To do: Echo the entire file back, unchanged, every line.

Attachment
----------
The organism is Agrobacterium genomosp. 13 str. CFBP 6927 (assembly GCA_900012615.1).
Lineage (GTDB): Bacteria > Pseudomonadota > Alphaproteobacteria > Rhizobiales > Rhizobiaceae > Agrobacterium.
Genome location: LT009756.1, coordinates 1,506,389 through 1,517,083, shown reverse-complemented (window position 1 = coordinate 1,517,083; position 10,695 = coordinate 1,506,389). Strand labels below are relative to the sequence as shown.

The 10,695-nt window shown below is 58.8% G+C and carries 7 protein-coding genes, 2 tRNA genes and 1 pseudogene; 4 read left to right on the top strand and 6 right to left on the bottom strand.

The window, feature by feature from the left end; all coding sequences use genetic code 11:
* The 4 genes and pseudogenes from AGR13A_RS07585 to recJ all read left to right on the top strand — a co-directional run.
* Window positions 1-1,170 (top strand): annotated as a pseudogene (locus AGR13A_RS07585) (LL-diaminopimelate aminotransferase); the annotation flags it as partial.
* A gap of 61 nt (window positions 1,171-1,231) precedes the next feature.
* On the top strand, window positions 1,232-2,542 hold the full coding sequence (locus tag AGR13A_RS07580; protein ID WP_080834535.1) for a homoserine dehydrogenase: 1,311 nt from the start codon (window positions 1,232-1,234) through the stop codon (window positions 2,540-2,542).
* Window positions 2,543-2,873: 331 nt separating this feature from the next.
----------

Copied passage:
The organism is Agrobacterium genomosp. 13 str. CFBP 6927 (assembly GCA_900012615.1).
Lineage (GTDB): Bacteria > Pseudomonadota > Alphaproteobacteria > Rhizobiales > Rhizobiaceae > Agrobacterium.
Genome location: LT009756.1, coordinates 1,506,389 through 1,517,083, shown reverse-complemented (window position 1 = coordinate 1,517,083; position 10,695 = coordinate 1,506,389). Strand labels below are relative to the sequence as shown.

The 10,695-nt window shown below is 58.8% G+C and carries 7 protein-coding genes, 2 tRNA genes and 1 pseudogene; 4 read left to right on the top strand and 6 right to left on the bottom strand.

The window, feature by feature from the left end; all coding sequences use genetic code 11:
* The 4 genes and pseudogenes from AGR13A_RS07585 to recJ all read left to right on the top strand — a co-directional run.
* Window positions 1-1,170 (top strand): annotated as a pseudogene (locus AGR13A_RS07585) (LL-diaminopimelate aminotransferase); the annotation flags it as partial.
* A gap of 61 nt (window positions 1,171-1,231) precedes the next feature.
* On the top strand, window positions 1,232-2,542 hold the full coding sequence (locus tag AGR13A_RS07580; protein ID WP_080834535.1) for a homoserine dehydrogenase: 1,311 nt from the start codon (window positions 1,232-1,234) through the stop codon (window positions 2,540-2,542).
* Window positions 2,543-2,873: 331 nt separating this feature from the next.